Monday, May 8, 2017

What Is So Bad About Feeling Good?

I read something recently in which someone wrote that he could comfortably talk all day about his bipolar depression, but that it was difficult to talk about mania. Suddenly I realized that because people with bipolar disorder DON'T talk about it as often (most likely because it is less understood by those without the disorder) most people wouldn't know a person experiencing mania if she/he were right in front of them. So I am going to break down mania for you in a way that you can, hopefully, relate to and understand. 

Imagine yourself, age 7, on Christmas morning. Take that feeling that you get when you see the piles of gifts beneath the branches of that gorgeous, twinkling tree. That feeling of infinite possibility for all things that are good. Now hold on to that, and add to it the feeling that you get when you look at the sky, out in the country where the light pollution is absent, and are in complete awe of the immensity of the universe. That feeling in your chest, that joy. Now put those two feelings on, and wear them (as an adult) for a while. A couple of hours, if you're lucky. Days, or weeks, straight if you aren't. 

Everything is amazing. Everything feels 1000% better than it usually does. Chocolate? Omg it is the best taste and feeling on the planet. Sex? HOLY SHIT you can't get enough. Orgasms are more intense, and your inhibition is practically nonexistent. You feel SO GOOD. You feel intelligent. Sexy, even. Your self esteem is through the roof. Money is no object, and the moment is meant to be lived in! God forbid you meet someone, for the first time, when you are manic, because they will instantly be impressed and think you have it 100% together. (Pro tip: Interviewing for a job when you are slightly manic works well for this reason.) 

Wait, what? Slightly manic? Oh yeah, there are varying degrees and various TYPES of mania. The mania that I just described is mine. 90% of my mania is euphoria and elevated self esteem, with very little danger to myself or others. I can overspend, and the quality of my driving suffers, but otherwise I'm mostly giddy and fun. You are, no doubt, wondering "what's so bad about feeling good?" Well, here's the thing: what goes up must come down. Also: an object in motion tends to stay in motion until acted upon by an outside force. And who knows what, or from where, that outside force will be. So one minute you are flying high, and certain that depression is behind you. Everything is infintely possible. The next minute you can't get out of bed. And I don't mean you don't feel like getting out of bed. I mean that your body aches, you can't talk to anyone without crying, and you feel like you haven't slept in days. DAYS. Doesn't matter if you slept 8 hours the night before, or 12, or 3. You're exhausted. You hit snooze 10 times before getting up for work, and you may not even know that you did. This is the crash, and it hits hard and fast. It doesn't give a crap whether you are at home cooking dinner, at work in an important meeting, grocery shopping alone or hanging out on vacation. You are suddenly and inexplicably incapable of blending in as a functioning member of society.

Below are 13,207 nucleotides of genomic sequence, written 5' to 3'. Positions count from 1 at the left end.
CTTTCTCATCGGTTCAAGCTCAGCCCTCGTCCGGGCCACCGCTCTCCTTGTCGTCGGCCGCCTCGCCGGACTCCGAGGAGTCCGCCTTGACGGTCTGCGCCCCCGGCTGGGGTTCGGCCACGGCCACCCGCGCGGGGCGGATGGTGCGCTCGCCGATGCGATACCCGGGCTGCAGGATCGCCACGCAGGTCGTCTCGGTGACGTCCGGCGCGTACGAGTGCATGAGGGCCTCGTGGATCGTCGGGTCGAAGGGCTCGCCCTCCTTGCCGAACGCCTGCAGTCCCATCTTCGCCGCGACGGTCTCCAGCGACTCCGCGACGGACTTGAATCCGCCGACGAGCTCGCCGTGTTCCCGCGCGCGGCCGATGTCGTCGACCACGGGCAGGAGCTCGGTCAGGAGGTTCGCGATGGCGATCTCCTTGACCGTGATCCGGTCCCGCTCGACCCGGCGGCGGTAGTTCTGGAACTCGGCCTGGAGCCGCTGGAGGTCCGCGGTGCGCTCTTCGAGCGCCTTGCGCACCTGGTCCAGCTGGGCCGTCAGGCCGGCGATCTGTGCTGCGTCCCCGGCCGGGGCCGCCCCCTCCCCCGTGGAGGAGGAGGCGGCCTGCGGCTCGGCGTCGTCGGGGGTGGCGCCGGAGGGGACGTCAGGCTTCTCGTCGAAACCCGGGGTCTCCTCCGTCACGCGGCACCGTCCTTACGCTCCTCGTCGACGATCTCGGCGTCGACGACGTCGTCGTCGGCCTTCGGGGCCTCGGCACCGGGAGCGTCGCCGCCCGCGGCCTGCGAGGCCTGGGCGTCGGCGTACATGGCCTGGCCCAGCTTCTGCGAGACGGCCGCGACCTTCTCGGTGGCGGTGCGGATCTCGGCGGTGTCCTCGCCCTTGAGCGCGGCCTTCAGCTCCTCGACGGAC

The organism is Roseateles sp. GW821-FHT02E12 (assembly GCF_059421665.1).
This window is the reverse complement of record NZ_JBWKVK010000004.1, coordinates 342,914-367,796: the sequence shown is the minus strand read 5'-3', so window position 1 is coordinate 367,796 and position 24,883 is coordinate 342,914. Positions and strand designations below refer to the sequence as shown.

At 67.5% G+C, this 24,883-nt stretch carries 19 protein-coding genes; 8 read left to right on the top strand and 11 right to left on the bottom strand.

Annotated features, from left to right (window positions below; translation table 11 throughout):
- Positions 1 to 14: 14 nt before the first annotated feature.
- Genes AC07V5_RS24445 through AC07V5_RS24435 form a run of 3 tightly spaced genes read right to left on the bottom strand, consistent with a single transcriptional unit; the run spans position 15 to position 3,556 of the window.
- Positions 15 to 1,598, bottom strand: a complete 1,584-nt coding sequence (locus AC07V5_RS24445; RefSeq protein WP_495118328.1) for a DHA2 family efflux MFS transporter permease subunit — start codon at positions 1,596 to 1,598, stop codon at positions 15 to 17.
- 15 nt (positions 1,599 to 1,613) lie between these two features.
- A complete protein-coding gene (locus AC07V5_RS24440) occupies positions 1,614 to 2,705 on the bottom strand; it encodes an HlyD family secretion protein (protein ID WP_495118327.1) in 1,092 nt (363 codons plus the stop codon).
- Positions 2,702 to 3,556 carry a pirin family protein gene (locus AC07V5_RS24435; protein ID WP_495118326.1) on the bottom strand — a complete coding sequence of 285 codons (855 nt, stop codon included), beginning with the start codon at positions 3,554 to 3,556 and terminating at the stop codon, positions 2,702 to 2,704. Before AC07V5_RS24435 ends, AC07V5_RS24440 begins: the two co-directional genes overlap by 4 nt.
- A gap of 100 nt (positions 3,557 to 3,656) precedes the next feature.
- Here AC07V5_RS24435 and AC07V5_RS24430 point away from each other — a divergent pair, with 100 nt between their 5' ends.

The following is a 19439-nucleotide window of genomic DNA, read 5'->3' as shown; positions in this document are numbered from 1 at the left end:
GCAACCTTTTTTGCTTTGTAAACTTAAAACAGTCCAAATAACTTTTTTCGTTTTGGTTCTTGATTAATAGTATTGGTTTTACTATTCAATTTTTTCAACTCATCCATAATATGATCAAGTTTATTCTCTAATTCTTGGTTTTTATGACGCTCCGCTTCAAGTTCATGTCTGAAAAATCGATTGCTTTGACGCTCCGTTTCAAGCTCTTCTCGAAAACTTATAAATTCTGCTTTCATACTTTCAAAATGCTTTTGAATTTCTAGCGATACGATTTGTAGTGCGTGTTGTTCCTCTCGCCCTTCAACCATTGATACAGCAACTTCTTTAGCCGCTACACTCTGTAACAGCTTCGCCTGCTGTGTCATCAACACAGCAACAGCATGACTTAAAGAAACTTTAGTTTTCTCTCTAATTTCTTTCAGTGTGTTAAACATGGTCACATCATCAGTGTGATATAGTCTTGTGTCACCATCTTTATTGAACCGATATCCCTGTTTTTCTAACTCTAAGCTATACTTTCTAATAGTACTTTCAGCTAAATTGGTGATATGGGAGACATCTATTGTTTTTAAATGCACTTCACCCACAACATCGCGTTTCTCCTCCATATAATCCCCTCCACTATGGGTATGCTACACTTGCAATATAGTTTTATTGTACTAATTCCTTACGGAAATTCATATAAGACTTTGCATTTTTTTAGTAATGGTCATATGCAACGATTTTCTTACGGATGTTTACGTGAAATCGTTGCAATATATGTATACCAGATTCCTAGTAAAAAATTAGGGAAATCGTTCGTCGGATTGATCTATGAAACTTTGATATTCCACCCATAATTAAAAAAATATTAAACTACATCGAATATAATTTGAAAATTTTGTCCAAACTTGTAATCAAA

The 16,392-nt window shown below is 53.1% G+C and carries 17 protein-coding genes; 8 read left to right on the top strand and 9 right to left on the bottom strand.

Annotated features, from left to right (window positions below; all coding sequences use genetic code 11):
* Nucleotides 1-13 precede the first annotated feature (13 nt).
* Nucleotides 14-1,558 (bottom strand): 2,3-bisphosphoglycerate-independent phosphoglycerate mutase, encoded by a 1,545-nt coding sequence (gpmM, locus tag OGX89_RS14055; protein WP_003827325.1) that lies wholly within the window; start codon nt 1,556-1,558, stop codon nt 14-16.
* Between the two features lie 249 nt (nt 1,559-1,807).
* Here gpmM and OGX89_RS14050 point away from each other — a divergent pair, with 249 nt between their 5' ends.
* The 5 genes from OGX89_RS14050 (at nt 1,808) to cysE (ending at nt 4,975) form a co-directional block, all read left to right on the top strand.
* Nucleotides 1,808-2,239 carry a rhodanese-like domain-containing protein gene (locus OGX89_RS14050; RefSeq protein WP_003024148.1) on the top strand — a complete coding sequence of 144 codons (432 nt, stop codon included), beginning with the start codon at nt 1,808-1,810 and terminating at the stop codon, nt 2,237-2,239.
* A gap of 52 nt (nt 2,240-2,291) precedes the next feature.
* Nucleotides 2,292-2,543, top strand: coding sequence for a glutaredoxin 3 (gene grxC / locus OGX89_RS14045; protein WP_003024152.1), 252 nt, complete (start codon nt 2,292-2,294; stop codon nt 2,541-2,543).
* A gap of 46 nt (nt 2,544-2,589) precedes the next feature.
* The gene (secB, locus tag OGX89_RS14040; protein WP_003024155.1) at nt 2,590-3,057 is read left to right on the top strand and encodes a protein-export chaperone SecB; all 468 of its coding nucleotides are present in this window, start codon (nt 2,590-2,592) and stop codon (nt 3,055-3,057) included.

For some people, mania is anxiety and extreme irritability. Anger, brought on in an instant. I think this type is less common, but that's just from talking to people that I know who experience mania. When it comes to bipolar episodes, more often than not, there is no discernible trigger. We each have our own mental list of the things that will DEFINTELY bring on our mania or depression, but there are far more unexpected episodes. And those lists? Carefully compiled over years of introspection and self-analyzation. People who function well in spite of bipolar disorder spend YEARS working, with and without therapists, to understand our own behaviors and triggers. We work very hard for the same things that the average person takes for granted. The average person doesn't have to wonder if what they are feeling today is genuine happiness or the beginning of a full blown manic episode. The average person doesn't have to monitor their every mood change in order to be aware, as quickly as possible, of things spiraling out of control. 

As hard as I feel I work to understand myself, my moods and my motives in life, I could not function without the medications that my psychiatrist prescribes. An antidepressant, a mood stabilizer, and an antipsychotic. They are not "magic" pills, but they ARE tools that enable me to live a relatively stable life. In that way they DO sometimes feel like a bit of magic. 

One more thing: Bipolar disorder is a preexisting condition. Before the Affordable Care Act (aka Obamacare) I was ineligible for insurance unless I obtained it through an employer who offered group insurance thst I could afford. If I lost my job I had a set amount of time by which I had to find new coverage through another employer offering group coverage that I could afford. If I lost access to affordable healthcare that covered my mental illness, my quality of life would decline dramatically. More devastatingly, so would Davis'. I can tell you now that I would not be the patient, loving, and egaged parent that I am now without my medication. 

By denying affordable insurance to people with preexisting conditions, insurers and our current administration will cause irreparable damage to the families of people who are struggling just to survive as it is. Please think about that before you support any changes to our health care laws that would limit coverage for preexisting conditions.